We were getting closer to the needles, which meant better views. At the next intersection, we turned left to stay on Chesler Park Trail. This portion of the trail only goes for 0.6 miles, and features a moderately strenuous uphill climb with about 400 feet of elevation gain. Looking behind us, we had a view into Elephant Canyon, where we had just hiked, with the La Sals in the distance. A sign marked a “viewpoint.” The trail climbs, peaks, and then descends a sandy trail into Chesler Park itself. To our left, a small unnamed arch peeked out above the fins.

Canyonlands: Narrow Crack in Sandstone in Chesler Park
The trail travels through a narrow crack in the sandstone
Canyonlands: Chesler Park Trail Shaded
Exploring a shaded area along Chesler Park Trail
Canyonlands: Climbing Up on Chesler Park Trail
Some minor scrambling along the route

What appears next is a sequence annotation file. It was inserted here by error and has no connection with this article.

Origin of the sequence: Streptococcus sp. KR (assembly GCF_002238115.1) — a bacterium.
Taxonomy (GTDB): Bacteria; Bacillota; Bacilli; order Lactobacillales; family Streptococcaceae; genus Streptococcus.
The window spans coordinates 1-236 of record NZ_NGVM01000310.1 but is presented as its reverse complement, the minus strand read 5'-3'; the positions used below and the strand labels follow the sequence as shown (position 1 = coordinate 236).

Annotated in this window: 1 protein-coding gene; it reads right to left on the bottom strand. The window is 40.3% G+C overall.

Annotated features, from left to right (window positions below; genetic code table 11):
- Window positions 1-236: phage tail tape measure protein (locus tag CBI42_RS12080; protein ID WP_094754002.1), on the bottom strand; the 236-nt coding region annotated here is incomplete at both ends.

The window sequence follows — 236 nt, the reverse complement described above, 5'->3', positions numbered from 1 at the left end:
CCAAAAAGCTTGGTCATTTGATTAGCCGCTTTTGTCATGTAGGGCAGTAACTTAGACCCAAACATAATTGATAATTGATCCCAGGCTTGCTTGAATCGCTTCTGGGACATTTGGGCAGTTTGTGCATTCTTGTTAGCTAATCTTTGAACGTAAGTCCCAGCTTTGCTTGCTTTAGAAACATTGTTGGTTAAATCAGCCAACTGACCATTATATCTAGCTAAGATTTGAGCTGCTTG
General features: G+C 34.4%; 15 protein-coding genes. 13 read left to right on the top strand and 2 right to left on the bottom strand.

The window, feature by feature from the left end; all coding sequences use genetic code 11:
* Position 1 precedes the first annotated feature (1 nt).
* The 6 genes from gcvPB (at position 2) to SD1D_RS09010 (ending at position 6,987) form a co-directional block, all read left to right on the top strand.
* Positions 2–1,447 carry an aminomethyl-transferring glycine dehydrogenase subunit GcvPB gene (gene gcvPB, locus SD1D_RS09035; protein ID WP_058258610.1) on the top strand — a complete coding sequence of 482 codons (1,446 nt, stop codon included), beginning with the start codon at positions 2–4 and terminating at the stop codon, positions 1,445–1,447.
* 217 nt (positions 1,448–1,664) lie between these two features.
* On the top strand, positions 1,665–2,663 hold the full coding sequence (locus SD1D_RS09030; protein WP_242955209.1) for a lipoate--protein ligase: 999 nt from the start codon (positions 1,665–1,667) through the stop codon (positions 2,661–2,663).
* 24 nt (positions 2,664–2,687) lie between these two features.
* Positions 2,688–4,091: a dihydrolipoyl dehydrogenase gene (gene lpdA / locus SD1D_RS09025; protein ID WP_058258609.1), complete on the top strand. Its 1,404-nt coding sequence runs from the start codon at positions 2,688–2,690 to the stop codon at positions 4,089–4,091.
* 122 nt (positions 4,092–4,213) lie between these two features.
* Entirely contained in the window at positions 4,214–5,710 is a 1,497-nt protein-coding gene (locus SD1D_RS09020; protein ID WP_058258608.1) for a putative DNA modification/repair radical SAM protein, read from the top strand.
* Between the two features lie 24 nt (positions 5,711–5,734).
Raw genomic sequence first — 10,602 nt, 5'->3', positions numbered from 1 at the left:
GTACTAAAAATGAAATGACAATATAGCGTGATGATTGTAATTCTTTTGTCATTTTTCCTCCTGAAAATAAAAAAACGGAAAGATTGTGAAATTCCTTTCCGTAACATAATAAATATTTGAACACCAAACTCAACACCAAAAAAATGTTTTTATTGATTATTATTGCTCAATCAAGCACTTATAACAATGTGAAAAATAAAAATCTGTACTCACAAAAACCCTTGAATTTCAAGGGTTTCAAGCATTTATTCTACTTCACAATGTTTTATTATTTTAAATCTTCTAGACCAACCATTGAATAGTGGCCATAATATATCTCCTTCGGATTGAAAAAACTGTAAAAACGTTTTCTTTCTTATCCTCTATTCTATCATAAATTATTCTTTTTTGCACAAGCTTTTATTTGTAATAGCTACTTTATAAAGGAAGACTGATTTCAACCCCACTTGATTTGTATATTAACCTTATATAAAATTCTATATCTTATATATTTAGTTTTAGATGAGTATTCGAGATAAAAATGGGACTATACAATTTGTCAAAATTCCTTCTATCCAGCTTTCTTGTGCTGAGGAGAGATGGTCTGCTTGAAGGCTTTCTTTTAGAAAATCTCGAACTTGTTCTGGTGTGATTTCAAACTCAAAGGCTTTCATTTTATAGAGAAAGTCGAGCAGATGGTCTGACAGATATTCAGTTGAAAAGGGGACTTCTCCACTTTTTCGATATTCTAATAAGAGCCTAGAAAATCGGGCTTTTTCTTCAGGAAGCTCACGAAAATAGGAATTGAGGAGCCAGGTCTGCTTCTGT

Canyonlands: View of Needles
Needles! Beyond them is the area known as Chesler Park.
Canyonlands: Before Entering Chesler Park
Looking back before entering Chesler Park
Canyonlands: Unnamed Arch in Chesler Park
Small unnamed arch on our left as we entered Chesler Park

Chesler Park Loop

The slickrock gave way to a grass-covered meadow. This was Chesler Park. Though it seemed a bit out of place, it was beautiful. In the book Canyonlands National Park: Favorite Jeep Roads & Hiking Trails, author David Day theorizes that Chesler Park was formed by an ancient sinkhole that was filled with sand. When the salt movement below the surface created the needles, it also created the wide open Chesler Park.

While you can go either way at the intersection to form a 4.9 mile loop around Chesler Park, we chose to turn left and go counterclockwise. A network of trails, including Chesler Park Trail, Joint Trail, Devils Lane Road, and Devils Kitchen Trail, forms the circuit. Our first section, Chesler Park Trail, is narrow, sandy, and surrounded by vegetation and cryptobiotic soil. A few larger trees and bushes are scattered around. Shade is hard to come by, but we found a small tree where we enjoyed a quick lunch break.